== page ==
In what may be the most striking sign of the start of the much discussed redevelopment of Pennsylvania Avenue, traffic will be rerouted starting this Saturday on several key downtown streets and intersections.

E Street will be closed westbound between Pennsylvania Avenue and 15th Street for about six months. Westbound E Street traffic will be diverted to Pennsylvania Avenue then south on 15ths Street.

The purpose is to permit the start of work on two principal features of the plan for the western sector of the Avenue - Pershing Park and Western Plaza.

The design for Pershing Park, on the Avenue between 14th and 15th streets calls for a cascading water-fall and pool, a memorial to Gen. John J. Pershing and an outdoor cafe. Landscaping is to be lush, trees plentiful and the entire park little changed in its dimensions from what now exists there.

The Western Plaza will run from 13th to 14th streets and will consolidate into one unbroken expanse the archipelago of traffic islands now found there.

It is to include landscaped areas at either end, and in the central section will embody a map of the L'Enfant plan of Washington, incised in granite paving.

Completion of the work is expected by the end of 1980, according to Rita Abraham, spokesman for the PADC. In the meantime, traffic patterns will be adjusted as necessary to permit work to proceed, she said.

Work is now under way, she added, to remove existing road markers and traffic signs and replace them with indicators directing motorists through the new traffic pattern.

Some utility lines in the area have already been moved in preparation for work on the plaza and square, she said.

Two Washington landmarks, neither perhaps as widely noticed as traffic patterns, already have been shifted to prepare for development of the open space.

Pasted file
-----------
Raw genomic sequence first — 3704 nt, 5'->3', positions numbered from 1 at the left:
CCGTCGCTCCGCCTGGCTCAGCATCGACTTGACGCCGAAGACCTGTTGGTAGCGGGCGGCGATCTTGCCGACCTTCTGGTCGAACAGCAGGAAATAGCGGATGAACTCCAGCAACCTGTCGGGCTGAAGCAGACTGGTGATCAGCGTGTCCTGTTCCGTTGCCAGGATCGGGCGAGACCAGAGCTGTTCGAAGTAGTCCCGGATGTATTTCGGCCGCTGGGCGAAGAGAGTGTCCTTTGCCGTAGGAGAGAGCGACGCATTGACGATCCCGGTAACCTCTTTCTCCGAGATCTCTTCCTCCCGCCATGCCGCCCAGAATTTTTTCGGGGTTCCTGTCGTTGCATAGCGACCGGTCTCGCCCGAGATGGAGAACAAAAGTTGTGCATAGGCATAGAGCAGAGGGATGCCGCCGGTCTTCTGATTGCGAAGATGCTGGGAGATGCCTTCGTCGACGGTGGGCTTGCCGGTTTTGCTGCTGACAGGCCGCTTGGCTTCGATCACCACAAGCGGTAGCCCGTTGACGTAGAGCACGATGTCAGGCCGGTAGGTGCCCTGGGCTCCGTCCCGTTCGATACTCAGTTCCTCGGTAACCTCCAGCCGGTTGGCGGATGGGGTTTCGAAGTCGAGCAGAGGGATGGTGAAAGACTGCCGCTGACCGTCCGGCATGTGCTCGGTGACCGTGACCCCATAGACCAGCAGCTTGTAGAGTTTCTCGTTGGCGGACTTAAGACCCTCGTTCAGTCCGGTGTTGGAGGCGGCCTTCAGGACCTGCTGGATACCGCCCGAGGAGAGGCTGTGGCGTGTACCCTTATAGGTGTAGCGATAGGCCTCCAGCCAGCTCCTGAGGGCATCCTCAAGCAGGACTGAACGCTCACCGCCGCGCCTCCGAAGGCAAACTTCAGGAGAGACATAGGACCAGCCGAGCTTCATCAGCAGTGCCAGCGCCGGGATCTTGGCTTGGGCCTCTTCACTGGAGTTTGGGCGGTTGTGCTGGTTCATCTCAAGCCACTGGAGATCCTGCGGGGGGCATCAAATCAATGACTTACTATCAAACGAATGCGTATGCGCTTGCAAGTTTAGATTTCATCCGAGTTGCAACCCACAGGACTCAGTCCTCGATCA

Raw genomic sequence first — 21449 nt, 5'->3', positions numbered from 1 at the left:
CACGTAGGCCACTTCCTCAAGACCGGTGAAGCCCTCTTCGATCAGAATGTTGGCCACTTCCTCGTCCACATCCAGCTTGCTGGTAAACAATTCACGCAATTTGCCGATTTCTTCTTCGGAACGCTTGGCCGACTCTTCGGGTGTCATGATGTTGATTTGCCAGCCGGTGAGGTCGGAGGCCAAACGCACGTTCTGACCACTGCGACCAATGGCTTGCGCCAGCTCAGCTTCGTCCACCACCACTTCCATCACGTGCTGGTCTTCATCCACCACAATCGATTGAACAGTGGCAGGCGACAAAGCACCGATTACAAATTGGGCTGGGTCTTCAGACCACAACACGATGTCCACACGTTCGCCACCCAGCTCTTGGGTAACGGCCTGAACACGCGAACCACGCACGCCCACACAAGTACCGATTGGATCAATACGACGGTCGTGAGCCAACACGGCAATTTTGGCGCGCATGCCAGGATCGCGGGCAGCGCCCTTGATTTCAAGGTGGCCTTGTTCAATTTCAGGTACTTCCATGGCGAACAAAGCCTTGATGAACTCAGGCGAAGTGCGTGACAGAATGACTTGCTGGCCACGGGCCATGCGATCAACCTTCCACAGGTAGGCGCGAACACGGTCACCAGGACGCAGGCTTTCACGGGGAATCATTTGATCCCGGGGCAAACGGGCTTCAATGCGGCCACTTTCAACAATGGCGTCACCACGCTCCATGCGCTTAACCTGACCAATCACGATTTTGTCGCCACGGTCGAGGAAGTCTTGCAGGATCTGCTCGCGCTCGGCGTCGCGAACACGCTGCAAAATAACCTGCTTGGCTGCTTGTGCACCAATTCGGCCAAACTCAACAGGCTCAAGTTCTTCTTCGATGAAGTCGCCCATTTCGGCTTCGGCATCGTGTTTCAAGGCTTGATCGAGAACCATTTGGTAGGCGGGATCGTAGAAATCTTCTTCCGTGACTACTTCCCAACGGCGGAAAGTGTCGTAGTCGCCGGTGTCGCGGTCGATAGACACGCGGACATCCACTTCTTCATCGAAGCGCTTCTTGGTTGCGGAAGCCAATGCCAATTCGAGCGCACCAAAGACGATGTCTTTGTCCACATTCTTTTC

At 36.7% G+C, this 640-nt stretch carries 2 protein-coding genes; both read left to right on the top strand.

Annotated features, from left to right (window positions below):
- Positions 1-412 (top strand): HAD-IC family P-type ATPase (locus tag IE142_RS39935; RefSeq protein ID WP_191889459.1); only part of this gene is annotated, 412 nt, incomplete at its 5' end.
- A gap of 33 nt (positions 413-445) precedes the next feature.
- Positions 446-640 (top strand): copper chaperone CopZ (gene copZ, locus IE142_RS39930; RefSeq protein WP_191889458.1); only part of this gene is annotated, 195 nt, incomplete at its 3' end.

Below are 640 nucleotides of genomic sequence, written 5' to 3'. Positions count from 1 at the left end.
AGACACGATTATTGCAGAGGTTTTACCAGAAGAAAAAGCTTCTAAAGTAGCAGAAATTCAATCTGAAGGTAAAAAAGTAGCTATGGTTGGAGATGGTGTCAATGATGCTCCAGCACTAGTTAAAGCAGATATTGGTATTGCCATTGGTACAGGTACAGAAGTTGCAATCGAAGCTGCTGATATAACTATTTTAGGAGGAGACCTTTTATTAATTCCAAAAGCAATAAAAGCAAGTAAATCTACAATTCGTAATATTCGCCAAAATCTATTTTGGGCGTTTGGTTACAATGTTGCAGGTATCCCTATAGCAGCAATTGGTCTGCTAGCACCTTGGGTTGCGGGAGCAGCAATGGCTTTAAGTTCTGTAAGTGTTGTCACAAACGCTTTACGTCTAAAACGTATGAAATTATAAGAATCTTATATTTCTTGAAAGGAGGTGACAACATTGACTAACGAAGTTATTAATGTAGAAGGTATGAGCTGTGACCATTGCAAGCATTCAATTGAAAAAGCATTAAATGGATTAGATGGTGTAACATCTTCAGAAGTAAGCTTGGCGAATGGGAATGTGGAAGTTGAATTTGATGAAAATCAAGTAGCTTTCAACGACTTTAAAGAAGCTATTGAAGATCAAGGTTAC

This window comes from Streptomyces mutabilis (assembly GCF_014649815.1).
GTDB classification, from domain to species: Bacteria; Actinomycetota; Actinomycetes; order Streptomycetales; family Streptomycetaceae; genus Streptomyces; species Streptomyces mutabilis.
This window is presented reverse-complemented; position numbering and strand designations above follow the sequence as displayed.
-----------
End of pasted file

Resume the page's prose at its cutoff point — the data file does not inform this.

A 50-year-old English Oak has been moved from a traffic island in front of the building to a new location in the area designated for the plaza. The tree is a gift of the French people, sent to express appreciation for American economic aid immediately after World War II.

The statue of Alexander (Boss) Shepherd also has been moved.He won his nickname as the dominant figure of the territorial government set up here in 1871. For years he stood on a pedestal on a triangle in front of the District Building. Now he has been taken to a storage area.

But he is going to come back, Abraham promised, and when he returns to the new Western Plaza, she said, he'll be back in nicer surroundings.

Count Casimir Pulaski, a Polish hero of the American Revolution, sits on a proud charger near 13th Street in what is now Pulaski Park.

The park will become part of the western plaza and the statue will remain. Pulaski will not be displaced but whether he or persons visiting him can be protected from the flocks of birds that now befoul the area, Abraham said, is a problem not yet solved.

Commercial development is also part or the overall plan to revitalize the Avenue. Seven commercial projects are listed as "active," with one building under construction at 13th and E streets NW.